Ryan, with backing from a key Democrat, Sen. Charles E. Schumer of New York, wants to overhaul the international tax code and use taxes generated on overseas corporate profits for the highway fund.


"The House has passed a responsible bill," said Speaker John A. Boehner, R-Ohio. House members have "a lot of concern" about the Senate legislation, he said.


The House’s approach, though, faces uncertain odds because the politics of rewriting tax policy is complicated. It is also one rejected by Senate Majority Leader Mitch McConnell, R-Ky., who prefers a broader review of the entire corporate tax code.


On Sunday, the consideration of the transportation bill was complicated further by McConnell’s decision to tack on an unrelated measure resurrecting the Export-Import Bank onto the legislation.


The leader had bucked his conservative flank led by Sen. Ted Cruz, R-Texas, and promised a vote on the 81-year-old bank, , which provides financing for foreign buyers of U.S. exports but has been unable to make new loans since Congress allowed its authority to lapse last month.


Conservatives backed by powerful groups aligned with the billionaire Koch brothers oppose the Export-Import Bank as an example of corporate welfare, but it is supported by business leaders, including the U.S. Chamber of Commerce. President Barack Obama and most Democrats also back the bank.


On Sunday, senators agreed 67-26 to advance an amendment to reauthorize the bank through 2019, virutally ensuring the amendment would be the Senate transportation bill.


Tempers flared Sunday as McConnell and his top lieutenants tried to publicly tamp down a conservative rebellion over the bank, but Cruz doubled down on his earlier assertion that McConnell had essentially told "a lie" by allowing the vote.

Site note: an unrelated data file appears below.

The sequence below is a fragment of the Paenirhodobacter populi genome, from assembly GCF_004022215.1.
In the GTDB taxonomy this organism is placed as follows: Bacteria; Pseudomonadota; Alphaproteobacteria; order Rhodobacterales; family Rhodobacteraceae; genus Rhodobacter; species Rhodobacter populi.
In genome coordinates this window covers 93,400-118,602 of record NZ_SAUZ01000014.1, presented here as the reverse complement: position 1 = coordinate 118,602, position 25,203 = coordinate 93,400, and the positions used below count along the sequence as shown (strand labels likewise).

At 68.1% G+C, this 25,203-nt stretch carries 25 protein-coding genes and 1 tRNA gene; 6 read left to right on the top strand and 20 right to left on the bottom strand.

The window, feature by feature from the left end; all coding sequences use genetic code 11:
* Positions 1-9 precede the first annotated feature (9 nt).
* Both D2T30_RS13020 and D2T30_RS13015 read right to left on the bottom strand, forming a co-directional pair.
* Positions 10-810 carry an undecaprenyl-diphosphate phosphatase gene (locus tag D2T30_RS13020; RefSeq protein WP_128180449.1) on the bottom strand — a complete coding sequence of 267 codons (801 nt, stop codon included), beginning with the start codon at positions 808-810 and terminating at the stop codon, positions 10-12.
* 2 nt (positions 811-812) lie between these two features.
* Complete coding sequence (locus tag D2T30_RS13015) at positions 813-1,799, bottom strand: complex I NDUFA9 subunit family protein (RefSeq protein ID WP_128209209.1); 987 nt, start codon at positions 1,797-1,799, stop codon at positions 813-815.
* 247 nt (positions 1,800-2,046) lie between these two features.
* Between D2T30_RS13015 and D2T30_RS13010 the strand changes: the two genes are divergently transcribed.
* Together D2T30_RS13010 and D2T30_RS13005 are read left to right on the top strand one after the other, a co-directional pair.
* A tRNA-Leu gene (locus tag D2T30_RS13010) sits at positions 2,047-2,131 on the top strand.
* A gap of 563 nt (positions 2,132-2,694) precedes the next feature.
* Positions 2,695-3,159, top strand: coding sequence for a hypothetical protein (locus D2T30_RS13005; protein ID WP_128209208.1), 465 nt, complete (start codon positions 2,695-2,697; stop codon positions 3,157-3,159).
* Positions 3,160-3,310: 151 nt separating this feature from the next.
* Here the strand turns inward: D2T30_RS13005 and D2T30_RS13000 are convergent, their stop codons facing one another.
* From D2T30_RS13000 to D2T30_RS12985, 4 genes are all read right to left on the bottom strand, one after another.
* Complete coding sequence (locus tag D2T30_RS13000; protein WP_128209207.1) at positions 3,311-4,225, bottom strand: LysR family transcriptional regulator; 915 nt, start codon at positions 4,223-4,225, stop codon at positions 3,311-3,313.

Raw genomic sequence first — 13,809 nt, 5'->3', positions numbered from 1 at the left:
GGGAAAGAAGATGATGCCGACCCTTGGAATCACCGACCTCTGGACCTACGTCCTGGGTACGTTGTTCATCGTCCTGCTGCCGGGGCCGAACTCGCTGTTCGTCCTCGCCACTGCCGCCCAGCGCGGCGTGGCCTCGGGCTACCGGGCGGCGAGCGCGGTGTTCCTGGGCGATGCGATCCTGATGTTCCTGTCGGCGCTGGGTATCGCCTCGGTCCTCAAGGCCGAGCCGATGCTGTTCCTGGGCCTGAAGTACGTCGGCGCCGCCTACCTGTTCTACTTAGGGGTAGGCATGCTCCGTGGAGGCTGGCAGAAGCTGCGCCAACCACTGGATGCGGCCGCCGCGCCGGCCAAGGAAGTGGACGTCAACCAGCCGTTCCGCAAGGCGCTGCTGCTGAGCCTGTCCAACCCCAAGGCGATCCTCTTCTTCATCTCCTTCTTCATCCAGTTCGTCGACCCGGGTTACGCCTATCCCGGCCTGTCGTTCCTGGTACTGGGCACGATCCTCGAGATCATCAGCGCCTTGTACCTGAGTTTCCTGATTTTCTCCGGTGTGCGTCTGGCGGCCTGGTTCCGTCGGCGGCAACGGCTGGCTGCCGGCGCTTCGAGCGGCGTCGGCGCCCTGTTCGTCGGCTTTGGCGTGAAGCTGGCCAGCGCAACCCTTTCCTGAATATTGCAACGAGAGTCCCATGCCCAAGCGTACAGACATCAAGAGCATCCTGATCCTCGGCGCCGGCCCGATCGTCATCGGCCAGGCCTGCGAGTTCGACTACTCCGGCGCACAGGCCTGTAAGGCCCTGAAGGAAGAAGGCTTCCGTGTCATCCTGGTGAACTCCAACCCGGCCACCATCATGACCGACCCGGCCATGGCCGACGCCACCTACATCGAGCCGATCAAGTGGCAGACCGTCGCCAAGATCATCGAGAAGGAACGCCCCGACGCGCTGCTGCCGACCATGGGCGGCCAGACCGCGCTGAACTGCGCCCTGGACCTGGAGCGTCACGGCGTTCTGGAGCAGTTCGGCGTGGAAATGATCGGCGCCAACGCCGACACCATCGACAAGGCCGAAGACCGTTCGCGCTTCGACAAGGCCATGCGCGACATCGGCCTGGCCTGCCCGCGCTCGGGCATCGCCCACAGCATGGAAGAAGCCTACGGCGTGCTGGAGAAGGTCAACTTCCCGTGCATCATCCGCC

In a speech Friday, Cruz, who is running for president, blasted McConnell for allowing the Ex-Im bank amendment but blocking other amendments that Cruz and others wanted to offer.


In particular, Cruz was prevented from offering amendments that would stop Obama’s immigration actions and halt the emerging nuclear deal with Iran unless Tehran frees U.S. hostages and recognizes Israel.


Cruz had publicly accused McConnell of telling "a lie" when McConnell denied earlier this year that he had agreed to give Ex-Im Bank supporters another chance to resuscitate the bank by attaching an amendment to must-pass legislation like the highway bill. Cruz said Sunday’s vote was proof of such a secret deal.


"Speaking the truth about actions is entirely consistent with civility," Cruz said Sunday, quoting novelist George Orwell, "In a time of universal deceit, telling the truth is a revolutionary act."


The maneuver may not succeed in saving the bank since presumably now House and Senate leaders will need to negotiate some sort of compromise highway bill that may not include the Ex-Im Bank amendment.